Suspect in Christchurch mosque attack to face 50 murder counts, police say

Posted April 06, 2019

Other charges are still under consideration.

During the half-hour hearing Justice Cameron Mander ordered Tarrant undergo two assessments to determine whether he may be mentally impaired, legally insane or fit to stand trial.

In an attack broadcast live on Facebook, a lone gunman armed with semi-automatic weapons targeted Muslims attending Friday prayers in Christchurch on March 15, killing 50 worshippers and wounding dozens of people.

Police said further charges were being considered against Tarrant - a self-avowed white supremacist - but did not specify what they were.

Although initially indicating he planned to represent himself in court, and dismissing his duty lawyer, two Auckland lawyers, Jonathan Hudson and Shane Tait, have now confirmed they will represent him, in what will be one of the most complex and lengthy court proceedings in New Zealand history. "People ask me, 'Why did you forgive someone who has killed your beloved wife?'" he said.

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Mr Tarrant appeared in the courtroom - packed with relatives of some of his victims - via video link from prison.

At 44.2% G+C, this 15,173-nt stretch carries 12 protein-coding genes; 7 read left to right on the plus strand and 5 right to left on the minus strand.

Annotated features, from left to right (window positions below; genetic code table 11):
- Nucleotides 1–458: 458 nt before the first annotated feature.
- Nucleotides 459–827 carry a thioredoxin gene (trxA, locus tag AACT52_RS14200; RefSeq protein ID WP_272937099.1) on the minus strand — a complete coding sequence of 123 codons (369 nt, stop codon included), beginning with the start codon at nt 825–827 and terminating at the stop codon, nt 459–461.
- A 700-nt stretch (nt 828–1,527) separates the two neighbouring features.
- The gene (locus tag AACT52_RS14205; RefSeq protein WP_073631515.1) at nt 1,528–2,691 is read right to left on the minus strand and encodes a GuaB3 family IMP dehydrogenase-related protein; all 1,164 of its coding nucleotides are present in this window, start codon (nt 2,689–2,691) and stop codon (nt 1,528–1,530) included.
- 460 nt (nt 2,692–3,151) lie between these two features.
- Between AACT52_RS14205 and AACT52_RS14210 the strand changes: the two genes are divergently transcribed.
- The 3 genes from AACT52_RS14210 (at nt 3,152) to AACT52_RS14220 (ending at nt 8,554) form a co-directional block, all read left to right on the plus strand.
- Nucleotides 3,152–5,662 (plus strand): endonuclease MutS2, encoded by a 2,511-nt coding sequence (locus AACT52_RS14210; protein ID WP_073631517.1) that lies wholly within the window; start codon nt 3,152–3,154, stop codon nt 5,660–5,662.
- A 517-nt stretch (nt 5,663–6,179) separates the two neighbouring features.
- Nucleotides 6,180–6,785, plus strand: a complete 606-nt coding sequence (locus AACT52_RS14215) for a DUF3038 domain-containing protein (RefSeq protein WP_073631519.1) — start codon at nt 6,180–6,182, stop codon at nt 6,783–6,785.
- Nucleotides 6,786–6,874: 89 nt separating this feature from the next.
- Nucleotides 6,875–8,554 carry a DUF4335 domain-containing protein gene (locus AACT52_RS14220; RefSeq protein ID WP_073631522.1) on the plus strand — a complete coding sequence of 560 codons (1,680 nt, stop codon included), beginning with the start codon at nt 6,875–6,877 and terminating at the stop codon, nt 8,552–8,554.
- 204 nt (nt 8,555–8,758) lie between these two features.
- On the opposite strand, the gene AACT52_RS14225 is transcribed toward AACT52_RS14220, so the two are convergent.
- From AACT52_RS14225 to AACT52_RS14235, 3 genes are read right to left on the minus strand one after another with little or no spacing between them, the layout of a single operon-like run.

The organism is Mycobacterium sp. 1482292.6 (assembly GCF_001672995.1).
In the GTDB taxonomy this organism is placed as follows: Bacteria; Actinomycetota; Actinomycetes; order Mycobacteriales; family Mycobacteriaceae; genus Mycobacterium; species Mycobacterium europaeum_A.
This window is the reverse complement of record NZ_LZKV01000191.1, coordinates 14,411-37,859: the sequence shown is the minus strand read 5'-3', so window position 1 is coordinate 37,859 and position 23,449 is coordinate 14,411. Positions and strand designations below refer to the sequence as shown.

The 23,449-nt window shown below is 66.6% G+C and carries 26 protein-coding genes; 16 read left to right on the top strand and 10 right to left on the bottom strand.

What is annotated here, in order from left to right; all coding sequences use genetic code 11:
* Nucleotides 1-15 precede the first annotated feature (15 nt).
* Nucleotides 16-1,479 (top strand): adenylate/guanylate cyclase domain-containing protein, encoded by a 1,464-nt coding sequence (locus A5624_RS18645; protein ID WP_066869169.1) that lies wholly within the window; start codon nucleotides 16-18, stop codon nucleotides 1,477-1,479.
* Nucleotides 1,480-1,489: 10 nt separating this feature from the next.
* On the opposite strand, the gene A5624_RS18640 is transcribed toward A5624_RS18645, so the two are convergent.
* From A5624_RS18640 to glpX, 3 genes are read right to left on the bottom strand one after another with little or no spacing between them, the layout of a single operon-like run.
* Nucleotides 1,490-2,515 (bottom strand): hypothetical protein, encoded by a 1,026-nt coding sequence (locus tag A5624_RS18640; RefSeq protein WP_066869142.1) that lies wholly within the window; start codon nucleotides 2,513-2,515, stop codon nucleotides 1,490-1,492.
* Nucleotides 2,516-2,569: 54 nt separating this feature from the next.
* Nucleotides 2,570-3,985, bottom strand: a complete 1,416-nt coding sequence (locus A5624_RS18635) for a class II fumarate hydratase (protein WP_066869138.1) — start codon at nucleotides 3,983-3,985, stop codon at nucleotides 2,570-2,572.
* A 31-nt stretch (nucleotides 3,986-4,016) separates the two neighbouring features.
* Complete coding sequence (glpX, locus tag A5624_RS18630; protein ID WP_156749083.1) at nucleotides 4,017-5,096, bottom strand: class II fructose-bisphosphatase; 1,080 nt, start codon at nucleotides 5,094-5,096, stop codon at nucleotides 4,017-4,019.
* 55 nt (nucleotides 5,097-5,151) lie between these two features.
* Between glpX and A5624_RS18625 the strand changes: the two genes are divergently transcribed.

On March 16, the day after the shootings, he was charged with a single count of murder.

The court remanded Tarrant in custody until his next court appearance on June 14.

The Federal Criminal Police Office said it briefed lawmakers on its investigation into ties the alleged Christchurch mosque attacker had to Germany, including buying a ticket to Neuschwanstein Castle last November.

He's received a murder count for each of the victims who died in two mosques in Christchurch as well as 39 counts of attempted murder. However, New Zealand's complex and seldom-used anti-terrorism laws, introduced after the 9/11 attacks, could make prosecution more complicated.

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She has since initiated an independent judicial probe into the twin attacks, asking the police and intelligence officials to implement a royal commission - the most powerful judicial probe available under New Zealand law.

New Zealand's Corrections Department revealed last month that Tarrant was segregated from other prisoners and able to be observed constantly, either directly by staff via CCTV camera.

"I$3 just want to see what he has to say, what sort of feeling he's got [his] emotion, to see what his reaction is, good or bad and the truth will come out of him", Yama Nabi told RNZ before this morning's court hearing.

Prison officials say Tarrant is under 24-hour surveillance with no access to media, according to news reports.

New Zealand is in the process of tightening its gun laws after the attack and the government has also said it will review laws dealing with hate speech.

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